Source : Economic Times

The government is planning to raise nearly $2 billion (about Rs 12,400 crore) in overseas funding for expansion of major ports in the country as well as to execute rail and road projects to connect them to the hinterland.

The shipping ministry is likely to soon finalise the proposal for a dozen major ports that have a combined US dollar denominated income of about $400 million a year, officials said, adding that the plan will require the nod of the finance ministry and the Reserve Bank of India. “Ports are not hard pressed for money but we want access to cheaper funds. We can use our dollar denominated earnings as a security to raise more finance and it will be hedging for our funds as well,” a senior government official said. Most of the Rs 2.96 lakh crore investments envisaged in major and non-major ports by 2020 has to come from the private sector.

However, public funds will be required for activities such as image25deepening of port channels, and expansion of rail and road connectivity from ports to the hinterland. India allows foreign direct investment up to 100% under automatic route for construction and maintenance of ports.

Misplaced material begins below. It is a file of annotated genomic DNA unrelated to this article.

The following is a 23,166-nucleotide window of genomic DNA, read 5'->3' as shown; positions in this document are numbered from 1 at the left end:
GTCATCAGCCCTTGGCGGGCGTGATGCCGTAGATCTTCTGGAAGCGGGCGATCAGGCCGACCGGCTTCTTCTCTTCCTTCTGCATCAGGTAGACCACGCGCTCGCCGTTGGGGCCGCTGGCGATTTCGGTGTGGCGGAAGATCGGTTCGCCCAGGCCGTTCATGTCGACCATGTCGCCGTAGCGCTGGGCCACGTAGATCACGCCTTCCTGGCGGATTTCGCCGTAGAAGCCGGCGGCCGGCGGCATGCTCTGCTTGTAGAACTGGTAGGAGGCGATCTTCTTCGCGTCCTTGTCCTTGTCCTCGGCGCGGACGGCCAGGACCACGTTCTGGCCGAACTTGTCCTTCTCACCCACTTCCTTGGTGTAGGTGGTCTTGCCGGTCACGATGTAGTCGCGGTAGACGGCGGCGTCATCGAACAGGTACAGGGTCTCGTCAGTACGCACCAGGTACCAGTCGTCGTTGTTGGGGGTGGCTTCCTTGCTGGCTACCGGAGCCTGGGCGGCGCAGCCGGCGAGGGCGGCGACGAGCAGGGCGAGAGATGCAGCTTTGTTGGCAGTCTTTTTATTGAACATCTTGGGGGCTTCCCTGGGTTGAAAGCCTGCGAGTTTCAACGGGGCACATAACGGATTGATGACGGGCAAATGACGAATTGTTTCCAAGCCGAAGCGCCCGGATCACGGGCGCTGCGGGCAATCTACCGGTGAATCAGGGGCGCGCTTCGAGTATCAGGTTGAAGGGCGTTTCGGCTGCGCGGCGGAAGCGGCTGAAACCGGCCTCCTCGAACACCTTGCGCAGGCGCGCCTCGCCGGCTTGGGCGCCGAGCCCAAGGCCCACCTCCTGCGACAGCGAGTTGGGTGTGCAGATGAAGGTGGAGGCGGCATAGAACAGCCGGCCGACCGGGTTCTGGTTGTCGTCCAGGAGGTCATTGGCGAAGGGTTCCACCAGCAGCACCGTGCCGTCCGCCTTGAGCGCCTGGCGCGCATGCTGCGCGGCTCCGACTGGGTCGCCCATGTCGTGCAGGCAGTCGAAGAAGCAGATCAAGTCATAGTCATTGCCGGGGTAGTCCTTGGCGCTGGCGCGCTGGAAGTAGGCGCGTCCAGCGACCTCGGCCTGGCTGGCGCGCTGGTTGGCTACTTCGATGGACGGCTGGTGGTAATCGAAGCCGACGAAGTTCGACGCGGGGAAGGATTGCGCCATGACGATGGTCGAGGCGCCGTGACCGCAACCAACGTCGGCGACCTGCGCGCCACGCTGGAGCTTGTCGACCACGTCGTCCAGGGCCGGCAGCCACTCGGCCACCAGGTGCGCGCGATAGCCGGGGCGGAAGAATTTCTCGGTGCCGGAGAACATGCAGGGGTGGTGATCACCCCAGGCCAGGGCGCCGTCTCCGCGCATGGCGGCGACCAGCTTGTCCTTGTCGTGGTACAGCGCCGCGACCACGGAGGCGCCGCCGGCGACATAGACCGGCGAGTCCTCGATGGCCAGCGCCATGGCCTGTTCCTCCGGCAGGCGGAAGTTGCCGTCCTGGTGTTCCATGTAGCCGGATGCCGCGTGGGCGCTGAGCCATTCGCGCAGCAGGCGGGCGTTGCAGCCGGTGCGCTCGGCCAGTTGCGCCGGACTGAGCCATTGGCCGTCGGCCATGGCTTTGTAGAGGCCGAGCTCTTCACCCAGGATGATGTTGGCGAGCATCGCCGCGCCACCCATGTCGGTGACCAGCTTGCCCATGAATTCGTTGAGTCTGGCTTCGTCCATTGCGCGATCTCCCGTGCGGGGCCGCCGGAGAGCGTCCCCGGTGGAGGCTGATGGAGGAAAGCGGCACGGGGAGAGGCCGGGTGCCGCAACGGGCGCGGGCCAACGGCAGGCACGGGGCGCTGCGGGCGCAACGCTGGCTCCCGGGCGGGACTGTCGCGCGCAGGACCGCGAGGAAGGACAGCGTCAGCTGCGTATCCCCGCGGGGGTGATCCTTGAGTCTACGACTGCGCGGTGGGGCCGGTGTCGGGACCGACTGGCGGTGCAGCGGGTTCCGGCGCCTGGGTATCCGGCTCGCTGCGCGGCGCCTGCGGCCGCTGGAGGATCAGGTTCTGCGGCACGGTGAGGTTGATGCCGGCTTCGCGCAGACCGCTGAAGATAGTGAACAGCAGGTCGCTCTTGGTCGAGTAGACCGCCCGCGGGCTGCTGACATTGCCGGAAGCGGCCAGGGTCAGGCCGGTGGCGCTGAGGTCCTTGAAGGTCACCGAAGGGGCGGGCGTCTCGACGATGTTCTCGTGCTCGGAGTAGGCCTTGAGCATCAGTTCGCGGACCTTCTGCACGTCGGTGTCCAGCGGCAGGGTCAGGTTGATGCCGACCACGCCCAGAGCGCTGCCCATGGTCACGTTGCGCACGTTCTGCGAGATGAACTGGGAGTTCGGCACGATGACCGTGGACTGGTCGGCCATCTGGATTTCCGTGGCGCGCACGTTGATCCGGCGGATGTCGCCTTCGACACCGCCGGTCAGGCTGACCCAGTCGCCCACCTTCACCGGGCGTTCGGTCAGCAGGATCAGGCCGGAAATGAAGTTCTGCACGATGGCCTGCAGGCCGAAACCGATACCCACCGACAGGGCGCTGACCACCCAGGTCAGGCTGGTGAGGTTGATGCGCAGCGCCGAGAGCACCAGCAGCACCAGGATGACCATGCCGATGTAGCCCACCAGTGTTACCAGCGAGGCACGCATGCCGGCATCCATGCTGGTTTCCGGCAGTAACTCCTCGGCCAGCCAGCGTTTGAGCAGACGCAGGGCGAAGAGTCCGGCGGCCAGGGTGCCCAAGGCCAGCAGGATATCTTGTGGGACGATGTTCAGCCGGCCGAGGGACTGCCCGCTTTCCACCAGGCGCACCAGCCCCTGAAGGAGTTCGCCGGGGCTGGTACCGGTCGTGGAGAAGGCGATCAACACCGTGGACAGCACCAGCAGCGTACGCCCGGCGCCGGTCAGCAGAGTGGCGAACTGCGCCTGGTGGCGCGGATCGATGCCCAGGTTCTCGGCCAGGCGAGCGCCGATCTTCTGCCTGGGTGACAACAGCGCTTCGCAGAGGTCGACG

For road connectivity projects alone, about Rs 27,000 crore is required. Some of the funds can also be used for financing the Rail Corporation, which is being set up with participation of all the 12 major ports, exclusively for building port connectivity rail projects. The shipping ministry is still in the process of deciding the mechanism of fundraising, the official cited earlier said.

“Getting access to cheaper overseas funds is a good idea since connectivity is a key issue for ports. Corporatisation of major ports at this point is important as it will make raising money much easier,” said Manish Agarwal, leader-capital projects and infrastructure at PwC India.

The shipping ministry is in talks with some foreign banks for extra commercial borrowing, officials said, adding that the ministry is also exploring the option of accessing long-term finance through pension funds.

During 2013-14, the ministry had awarded 16 projects amounting to an estimated Rs 18,640.83 crore under public-private partnership mode for capacity addition of 159.65 MT in the major ports.

The ports sector has the potential to absorb huge investments given India’s 7,500 km long coastline and plans to develop it as preferred route to transfer cargo to hinterland, a shift that will ease pressure on the road and rail resources.